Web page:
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Garden experiment has ended for the Summer - serscot
serscot
serscot
Garden experiment has ended for the Summer
Well, I've turned under my garden. It produced a grant total of 11 Tomatoes, 3 Cucumbers, and 9 very small potatoes. The potatoes were volunteers anyway so the treatment on the roots may have affected their ability to produce large amounts of tubers.

While I didn't grow much I learned a lot. The plants need a lot more water than I gave them. I think I need to grow a nitrogen fixing crop next year to improve the over all soil fertility. I'd been burying my household garbage in the ground where I was planning to plant but that was obviously not enough to really get the soil where it needs to be. Next year I'm planting "butter beans". As a Legume it should act as a nitrogen fixer and improve the soil for 2013 then we can really see what I can grow.

Therefore, while this years effort was not a success I'll call it a highly worthwhile learning experience.
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Comments
regina_of_york From: regina_of_york Date: September 4th, 2011 01:14 pm (UTC) (Link)
Oh, man, I wish we had teleporters. A friend with an overactive garden just dropped off two large bags full of veggies for us, and there is more than enough to share, lol.

Gardens do seem to be all or nothing affairs, don't they?
terraprime From: terraprime Date: September 4th, 2011 04:17 pm (UTC) (Link)
If you don't want to use chemical fertilizers, you should think about starting a compost before you start your next year's planting, and keep it going throughout. Vegetables really do need a lot of nutrients to set good crops, especially if you plant them somewhat close to each other like most people gardening in backyards do. Another thing to check is the drainage quality of your soil. Most vegetables like well-drained soil, so you might need to amend the soil with some sand if it's too clay, or add some clay if it's too sandy.

As for watering, yeah they do want quite a bit of water. One thing we do is since we have a 2-sided sink at the kitchen, we just stopper up one side and catch all the clean (no detergent, no grease) water that we generate from daily use (like washing an apple) and then use that to water the plants. If you run a dehumidifier in the house, you can also catch those water, too. It helps with the water bill and it conserves water. :-)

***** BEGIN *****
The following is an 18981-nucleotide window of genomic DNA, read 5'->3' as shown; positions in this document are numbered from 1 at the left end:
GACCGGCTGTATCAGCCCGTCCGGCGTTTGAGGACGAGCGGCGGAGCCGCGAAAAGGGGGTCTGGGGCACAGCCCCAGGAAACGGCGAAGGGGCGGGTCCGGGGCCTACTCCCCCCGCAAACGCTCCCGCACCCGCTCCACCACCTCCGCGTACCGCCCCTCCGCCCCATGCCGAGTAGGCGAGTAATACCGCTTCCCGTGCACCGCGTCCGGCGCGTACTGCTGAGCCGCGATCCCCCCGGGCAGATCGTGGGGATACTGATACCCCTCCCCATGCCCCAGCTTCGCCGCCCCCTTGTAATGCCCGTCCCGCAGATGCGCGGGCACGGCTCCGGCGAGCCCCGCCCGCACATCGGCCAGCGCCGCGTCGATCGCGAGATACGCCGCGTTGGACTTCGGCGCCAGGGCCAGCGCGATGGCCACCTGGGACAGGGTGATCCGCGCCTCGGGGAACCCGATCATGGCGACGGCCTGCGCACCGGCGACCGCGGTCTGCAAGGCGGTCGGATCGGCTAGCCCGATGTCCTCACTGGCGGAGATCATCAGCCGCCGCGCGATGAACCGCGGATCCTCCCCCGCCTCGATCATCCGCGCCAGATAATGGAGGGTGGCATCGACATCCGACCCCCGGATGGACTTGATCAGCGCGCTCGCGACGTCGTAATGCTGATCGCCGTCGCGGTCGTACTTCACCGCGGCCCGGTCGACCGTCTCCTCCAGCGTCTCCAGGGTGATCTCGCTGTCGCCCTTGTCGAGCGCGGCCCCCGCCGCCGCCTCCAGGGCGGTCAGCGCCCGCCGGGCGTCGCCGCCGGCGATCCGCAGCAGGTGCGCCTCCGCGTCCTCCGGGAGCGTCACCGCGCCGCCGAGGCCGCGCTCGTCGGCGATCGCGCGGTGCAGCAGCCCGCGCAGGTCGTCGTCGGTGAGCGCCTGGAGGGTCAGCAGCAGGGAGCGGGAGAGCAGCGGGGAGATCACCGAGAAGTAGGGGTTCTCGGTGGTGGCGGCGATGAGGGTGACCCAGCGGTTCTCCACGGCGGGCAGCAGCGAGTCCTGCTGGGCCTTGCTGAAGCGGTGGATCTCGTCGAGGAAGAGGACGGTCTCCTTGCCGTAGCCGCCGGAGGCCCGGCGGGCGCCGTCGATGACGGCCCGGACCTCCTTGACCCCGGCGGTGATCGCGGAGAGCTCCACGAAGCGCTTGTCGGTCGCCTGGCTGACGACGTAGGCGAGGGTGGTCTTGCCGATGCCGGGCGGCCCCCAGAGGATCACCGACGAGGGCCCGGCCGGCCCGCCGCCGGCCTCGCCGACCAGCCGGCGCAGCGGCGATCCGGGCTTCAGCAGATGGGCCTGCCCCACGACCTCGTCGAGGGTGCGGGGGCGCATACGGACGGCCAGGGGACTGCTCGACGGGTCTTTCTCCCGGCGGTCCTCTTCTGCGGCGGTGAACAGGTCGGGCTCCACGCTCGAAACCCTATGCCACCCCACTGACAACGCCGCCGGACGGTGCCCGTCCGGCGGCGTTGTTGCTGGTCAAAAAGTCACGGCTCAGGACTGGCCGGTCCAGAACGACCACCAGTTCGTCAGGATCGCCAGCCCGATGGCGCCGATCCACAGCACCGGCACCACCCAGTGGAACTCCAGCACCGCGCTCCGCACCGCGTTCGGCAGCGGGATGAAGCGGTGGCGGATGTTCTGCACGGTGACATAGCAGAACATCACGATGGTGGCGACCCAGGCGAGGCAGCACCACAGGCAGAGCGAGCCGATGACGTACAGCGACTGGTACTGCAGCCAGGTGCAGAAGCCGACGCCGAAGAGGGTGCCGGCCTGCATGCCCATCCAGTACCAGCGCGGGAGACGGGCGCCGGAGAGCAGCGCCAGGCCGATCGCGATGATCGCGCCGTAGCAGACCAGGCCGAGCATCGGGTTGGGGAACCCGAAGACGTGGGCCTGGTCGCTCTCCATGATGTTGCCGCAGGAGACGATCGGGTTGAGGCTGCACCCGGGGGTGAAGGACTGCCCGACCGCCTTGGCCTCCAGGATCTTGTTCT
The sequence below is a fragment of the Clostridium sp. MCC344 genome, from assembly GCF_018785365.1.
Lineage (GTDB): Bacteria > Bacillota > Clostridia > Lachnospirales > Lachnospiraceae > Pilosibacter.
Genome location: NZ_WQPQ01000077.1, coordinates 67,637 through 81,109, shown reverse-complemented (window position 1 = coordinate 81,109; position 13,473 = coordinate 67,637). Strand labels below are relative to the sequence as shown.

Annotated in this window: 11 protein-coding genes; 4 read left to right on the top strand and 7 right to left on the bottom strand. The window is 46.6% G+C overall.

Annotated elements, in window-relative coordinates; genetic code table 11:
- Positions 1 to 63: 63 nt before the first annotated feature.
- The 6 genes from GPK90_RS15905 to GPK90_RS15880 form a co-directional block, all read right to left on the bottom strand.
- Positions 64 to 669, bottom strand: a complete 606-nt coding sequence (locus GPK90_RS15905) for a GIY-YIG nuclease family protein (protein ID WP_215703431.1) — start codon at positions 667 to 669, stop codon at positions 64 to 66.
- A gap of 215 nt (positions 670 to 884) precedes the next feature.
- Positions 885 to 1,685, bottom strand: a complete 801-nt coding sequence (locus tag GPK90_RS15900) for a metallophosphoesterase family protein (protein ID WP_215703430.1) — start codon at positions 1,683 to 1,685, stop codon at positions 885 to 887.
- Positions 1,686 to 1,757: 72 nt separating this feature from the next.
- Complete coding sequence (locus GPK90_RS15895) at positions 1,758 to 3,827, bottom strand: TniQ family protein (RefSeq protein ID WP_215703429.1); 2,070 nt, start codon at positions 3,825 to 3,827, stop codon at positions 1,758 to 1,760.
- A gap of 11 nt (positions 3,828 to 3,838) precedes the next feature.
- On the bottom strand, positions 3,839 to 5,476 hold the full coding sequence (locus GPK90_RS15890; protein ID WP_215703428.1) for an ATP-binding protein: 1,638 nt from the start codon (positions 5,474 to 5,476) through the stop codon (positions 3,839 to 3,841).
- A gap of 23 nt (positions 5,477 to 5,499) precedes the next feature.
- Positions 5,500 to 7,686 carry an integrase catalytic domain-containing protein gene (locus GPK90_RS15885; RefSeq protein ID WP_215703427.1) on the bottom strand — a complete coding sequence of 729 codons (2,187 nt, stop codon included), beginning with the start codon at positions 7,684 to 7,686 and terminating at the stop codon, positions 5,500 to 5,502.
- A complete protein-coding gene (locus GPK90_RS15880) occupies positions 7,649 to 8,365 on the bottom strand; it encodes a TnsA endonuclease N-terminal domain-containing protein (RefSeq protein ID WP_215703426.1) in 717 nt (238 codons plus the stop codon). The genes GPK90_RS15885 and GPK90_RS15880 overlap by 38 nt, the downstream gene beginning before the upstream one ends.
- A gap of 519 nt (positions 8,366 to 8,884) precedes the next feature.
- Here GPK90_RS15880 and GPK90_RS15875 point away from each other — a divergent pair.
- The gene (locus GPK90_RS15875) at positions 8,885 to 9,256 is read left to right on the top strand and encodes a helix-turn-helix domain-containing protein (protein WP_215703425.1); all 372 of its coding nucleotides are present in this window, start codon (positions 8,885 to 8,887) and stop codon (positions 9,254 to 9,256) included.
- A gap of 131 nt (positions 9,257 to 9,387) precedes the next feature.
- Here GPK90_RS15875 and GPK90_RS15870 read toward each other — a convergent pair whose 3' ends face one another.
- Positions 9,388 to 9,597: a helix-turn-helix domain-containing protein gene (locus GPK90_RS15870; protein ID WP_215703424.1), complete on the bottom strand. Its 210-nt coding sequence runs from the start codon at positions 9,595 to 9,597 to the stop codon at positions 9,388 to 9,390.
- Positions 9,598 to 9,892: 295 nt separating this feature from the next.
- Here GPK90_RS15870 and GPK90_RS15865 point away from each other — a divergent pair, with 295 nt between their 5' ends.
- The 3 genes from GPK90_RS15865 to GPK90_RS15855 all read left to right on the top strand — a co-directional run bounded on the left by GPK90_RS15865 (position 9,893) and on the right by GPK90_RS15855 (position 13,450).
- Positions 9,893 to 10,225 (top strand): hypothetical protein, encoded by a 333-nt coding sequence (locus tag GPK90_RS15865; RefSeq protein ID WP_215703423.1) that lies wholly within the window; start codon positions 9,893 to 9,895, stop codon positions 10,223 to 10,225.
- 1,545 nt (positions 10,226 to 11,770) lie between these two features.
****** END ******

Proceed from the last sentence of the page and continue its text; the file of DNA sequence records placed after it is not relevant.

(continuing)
This year our zucchini plants didn't produce much. The tomato plant produced some but it wasn't as much as we had expected. We had already eaten about 15 tomatoes and there are still 7 or 8 ripening. They should make it before the frost. Cucumbers we had quite a bit from what we planted. The American variety get mildewed halfway through so we had to take it out. The Chinese variety is producing well and we got a lot of nice crunchy cucumbers this year. Our beans, on the other hand, are lost to the rabbit demon(s). All 6 that sprouted ended up becoming rabbit poop. We also planted some daikon but they didn't do too well, because I think our planting bed is not deep enough. We also planted bitter melon but it's a late growing plant so it's just now setting fruit. One thing we discovered is that they need a lot of nutrients. When I set up the planting bed I mixed 3 bags of top soil with 1 bag of potting soil (with time release fertilizers) and 1 bag of peat moss, and it's still not enough. We ended up having to fertilize about once every 10 days to keep them producing.

Anyway, better luck next year!
serscot From: serscot Date: September 4th, 2011 09:19 pm (UTC) (Link)
TP,

Thanks for the advice. One question what is the difference between just burying your organic garbage and actually composting? Is composting a lot better than just burying?